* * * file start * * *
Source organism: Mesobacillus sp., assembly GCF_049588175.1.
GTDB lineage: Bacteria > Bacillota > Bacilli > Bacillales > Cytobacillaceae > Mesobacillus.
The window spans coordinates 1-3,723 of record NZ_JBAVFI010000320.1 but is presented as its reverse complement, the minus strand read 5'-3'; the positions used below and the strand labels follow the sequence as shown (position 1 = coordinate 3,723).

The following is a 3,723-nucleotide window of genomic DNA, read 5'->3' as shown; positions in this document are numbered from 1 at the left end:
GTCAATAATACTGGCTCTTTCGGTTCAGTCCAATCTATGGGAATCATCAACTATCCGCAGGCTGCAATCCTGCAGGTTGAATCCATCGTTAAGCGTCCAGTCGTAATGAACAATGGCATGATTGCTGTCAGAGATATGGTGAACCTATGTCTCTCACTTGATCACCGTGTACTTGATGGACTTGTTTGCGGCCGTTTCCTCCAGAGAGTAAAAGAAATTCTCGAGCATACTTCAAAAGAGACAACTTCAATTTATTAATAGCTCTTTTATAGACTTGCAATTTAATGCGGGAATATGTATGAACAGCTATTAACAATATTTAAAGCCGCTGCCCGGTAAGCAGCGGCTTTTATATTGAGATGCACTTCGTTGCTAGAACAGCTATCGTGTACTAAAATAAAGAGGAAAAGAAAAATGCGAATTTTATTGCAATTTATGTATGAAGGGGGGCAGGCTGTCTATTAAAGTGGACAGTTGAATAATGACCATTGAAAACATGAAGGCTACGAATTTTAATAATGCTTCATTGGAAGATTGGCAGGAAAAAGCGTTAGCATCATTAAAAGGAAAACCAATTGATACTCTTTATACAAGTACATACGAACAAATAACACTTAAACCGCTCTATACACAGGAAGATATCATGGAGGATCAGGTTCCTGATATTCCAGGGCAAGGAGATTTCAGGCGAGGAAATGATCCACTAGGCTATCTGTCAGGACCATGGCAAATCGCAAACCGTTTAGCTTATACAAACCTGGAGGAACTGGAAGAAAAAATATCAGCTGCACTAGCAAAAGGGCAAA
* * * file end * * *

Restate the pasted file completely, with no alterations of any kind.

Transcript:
Source organism: Mesobacillus sp., assembly GCF_049588175.1.
GTDB lineage: Bacteria > Bacillota > Bacilli > Bacillales > Cytobacillaceae > Mesobacillus.
The window spans coordinates 1-3,723 of record NZ_JBAVFI010000320.1 but is presented as its reverse complement, the minus strand read 5'-3'; the positions used below and the strand labels follow the sequence as shown (position 1 = coordinate 3,723).

The following is a 3,723-nucleotide window of genomic DNA, read 5'->3' as shown; positions in this document are numbered from 1 at the left end:
GTCAATAATACTGGCTCTTTCGGTTCAGTCCAATCTATGGGAATCATCAACTATCCGCAGGCTGCAATCCTGCAGGTTGAATCCATCGTTAAGCGTCCAGTCGTAATGAACAATGGCATGATTGCTGTCAGAGATATGGTGAACCTATGTCTCTCACTTGATCACCGTGTACTTGATGGACTTGTTTGCGGCCGTTTCCTCCAGAGAGTAAAAGAAATTCTCGAGCATACTTCAAAAGAGACAACTTCAATTTATTAATAGCTCTTTTATAGACTTGCAATTTAATGCGGGAATATGTATGAACAGCTATTAACAATATTTAAAGCCGCTGCCCGGTAAGCAGCGGCTTTTATATTGAGATGCACTTCGTTGCTAGAACAGCTATCGTGTACTAAAATAAAGAGGAAAAGAAAAATGCGAATTTTATTGCAATTTATGTATGAAGGGGGGCAGGCTGTCTATTAAAGTGGACAGTTGAATAATGACCATTGAAAACATGAAGGCTACGAATTTTAATAATGCTTCATTGGAAGATTGGCAGGAAAAAGCGTTAGCATCATTAAAAGGAAAACCAATTGATACTCTTTATACAAGTACATACGAACAAATAACACTTAAACCGCTCTATACACAGGAAGATATCATGGAGGATCAGGTTCCTGATATTCCAGGGCAAGGAGATTTCAGGCGAGGAAATGATCCACTAGGCTATCTGTCAGGACCATGGCAAATCGCAAACCGTTTAGCTTATACAAACCTGGAGGAACTGGAAGAAAAAATATCAGCTGCACTAGCAAAAGGGCAAA